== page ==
Senate Republicans Vote to Protect Secret Spending by Big Oil
Keystone Amendment would have Required Disclosure of Campaign Spending by Koch Brothers and other Tar Sands Beneficiaries
Washington, DC – As the Senate continues into its fourth week of debate on the Keystone XL pipeline legislation, Senators today voted on an amendment by Sen. Sheldon Whitehouse (D-RI) to shine a light on the special interest money that is influencing the debate. Whitehouse’s amendment would have required companies or individuals who hold leases or stand to make more than $1 million from tar sands development – such as the Koch brothers – to disclose their political spending. Republican Senators blocked the amendment by a vote of 44-52.
“Right now I imagine many Americans are wondering why the new Republican majority has devoted its first month in office to cramming through a legislative gift to Big Oil rather than passing legislation to tackle more serious issues,” Whitehouse said. “This amendment would have helped answer that question by requiring public disclosure of political spending by the special interests who will benefit from the Keystone pipeline and tar sands production. By blocking this provision, Senate Republicans are protecting the ability of their deep-pocketed friends to secretly buy influence and keeping the American people in the dark.”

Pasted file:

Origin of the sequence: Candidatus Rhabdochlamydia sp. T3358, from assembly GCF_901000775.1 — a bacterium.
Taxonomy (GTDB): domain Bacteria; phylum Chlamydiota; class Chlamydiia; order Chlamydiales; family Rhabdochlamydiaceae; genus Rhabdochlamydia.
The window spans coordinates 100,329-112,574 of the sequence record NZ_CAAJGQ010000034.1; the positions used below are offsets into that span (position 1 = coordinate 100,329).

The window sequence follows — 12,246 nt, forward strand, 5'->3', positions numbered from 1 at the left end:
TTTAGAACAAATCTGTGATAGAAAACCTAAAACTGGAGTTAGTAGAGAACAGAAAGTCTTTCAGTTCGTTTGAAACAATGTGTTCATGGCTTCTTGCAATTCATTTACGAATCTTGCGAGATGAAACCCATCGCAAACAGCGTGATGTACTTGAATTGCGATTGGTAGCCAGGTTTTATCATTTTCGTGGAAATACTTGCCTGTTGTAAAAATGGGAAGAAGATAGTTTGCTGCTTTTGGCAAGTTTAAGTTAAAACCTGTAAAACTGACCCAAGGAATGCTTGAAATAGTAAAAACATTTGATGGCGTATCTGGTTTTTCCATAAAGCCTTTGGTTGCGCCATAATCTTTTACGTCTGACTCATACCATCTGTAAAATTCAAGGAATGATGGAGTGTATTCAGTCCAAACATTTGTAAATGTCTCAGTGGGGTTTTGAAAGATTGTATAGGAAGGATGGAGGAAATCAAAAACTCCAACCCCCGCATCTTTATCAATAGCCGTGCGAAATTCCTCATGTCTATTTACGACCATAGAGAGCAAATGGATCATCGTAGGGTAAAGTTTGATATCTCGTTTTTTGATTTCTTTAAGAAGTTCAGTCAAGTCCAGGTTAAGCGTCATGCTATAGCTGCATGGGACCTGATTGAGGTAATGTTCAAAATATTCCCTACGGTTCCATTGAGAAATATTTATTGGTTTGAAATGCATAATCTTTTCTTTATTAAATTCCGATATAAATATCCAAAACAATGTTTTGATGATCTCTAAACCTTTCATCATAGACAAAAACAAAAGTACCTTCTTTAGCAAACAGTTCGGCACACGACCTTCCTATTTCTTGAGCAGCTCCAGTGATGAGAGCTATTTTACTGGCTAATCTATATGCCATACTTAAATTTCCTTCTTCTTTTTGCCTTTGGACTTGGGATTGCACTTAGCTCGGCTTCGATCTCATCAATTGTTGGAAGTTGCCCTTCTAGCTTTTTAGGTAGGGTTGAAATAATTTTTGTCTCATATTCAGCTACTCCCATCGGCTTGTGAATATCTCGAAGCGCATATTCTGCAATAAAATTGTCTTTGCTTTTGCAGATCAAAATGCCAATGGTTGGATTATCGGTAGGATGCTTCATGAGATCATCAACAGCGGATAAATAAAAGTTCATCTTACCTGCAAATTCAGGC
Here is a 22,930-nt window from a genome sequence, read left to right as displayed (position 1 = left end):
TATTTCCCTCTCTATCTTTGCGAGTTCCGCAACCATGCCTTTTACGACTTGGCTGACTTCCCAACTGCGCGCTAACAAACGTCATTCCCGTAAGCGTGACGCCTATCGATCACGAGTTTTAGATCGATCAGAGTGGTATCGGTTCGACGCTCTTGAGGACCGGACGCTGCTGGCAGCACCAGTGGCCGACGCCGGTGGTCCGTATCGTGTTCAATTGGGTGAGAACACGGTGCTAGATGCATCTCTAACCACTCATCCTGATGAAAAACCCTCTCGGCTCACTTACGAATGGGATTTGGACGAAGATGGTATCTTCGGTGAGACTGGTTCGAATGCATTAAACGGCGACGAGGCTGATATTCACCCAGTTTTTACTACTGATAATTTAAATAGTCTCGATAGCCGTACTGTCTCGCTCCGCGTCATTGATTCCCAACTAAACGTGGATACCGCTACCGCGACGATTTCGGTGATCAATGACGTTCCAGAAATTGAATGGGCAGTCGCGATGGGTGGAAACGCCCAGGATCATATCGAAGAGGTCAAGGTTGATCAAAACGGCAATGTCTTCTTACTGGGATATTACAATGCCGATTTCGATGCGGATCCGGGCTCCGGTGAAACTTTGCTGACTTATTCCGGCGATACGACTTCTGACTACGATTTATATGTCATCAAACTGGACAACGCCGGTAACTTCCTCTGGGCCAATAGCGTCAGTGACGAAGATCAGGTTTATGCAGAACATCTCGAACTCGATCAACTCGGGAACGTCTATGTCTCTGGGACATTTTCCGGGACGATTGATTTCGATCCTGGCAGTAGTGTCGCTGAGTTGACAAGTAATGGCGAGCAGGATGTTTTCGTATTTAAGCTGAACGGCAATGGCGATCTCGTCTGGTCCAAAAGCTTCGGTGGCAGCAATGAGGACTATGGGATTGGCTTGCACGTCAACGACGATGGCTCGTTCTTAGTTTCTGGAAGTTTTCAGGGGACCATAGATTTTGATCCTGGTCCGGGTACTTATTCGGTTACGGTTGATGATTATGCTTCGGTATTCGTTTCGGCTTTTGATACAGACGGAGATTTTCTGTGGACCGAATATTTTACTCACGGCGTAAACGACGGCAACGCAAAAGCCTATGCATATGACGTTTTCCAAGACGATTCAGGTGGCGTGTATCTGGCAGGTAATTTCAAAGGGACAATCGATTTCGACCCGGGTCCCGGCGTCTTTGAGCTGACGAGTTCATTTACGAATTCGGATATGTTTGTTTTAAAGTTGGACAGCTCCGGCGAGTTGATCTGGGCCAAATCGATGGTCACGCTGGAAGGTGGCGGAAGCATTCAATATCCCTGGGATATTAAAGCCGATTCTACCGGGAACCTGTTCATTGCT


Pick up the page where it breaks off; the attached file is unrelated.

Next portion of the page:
Koch Industries is one of the largest leaseholders in the Canadian tar sands, with 1.12 million to 1.47 million acres. This week it was reported that the Koch Brothers political network plans to spend nearly $1 trillion to influence the 2016 election cycle. In the last election cycle, just one of the Kochs’ political ventures – Americans for Prosperity – boasted of spending as much as $130 million, but was only required to disclose $6.4 million of that spending to the Federal Election Commission.
The Whitehouse amendment would require covered organizations and individuals to disclose campaign spending over $10,000. The disclosure requirement in the amendment would apply to all corporate officers, board members, and anyone who owns 5% or more of said companies.
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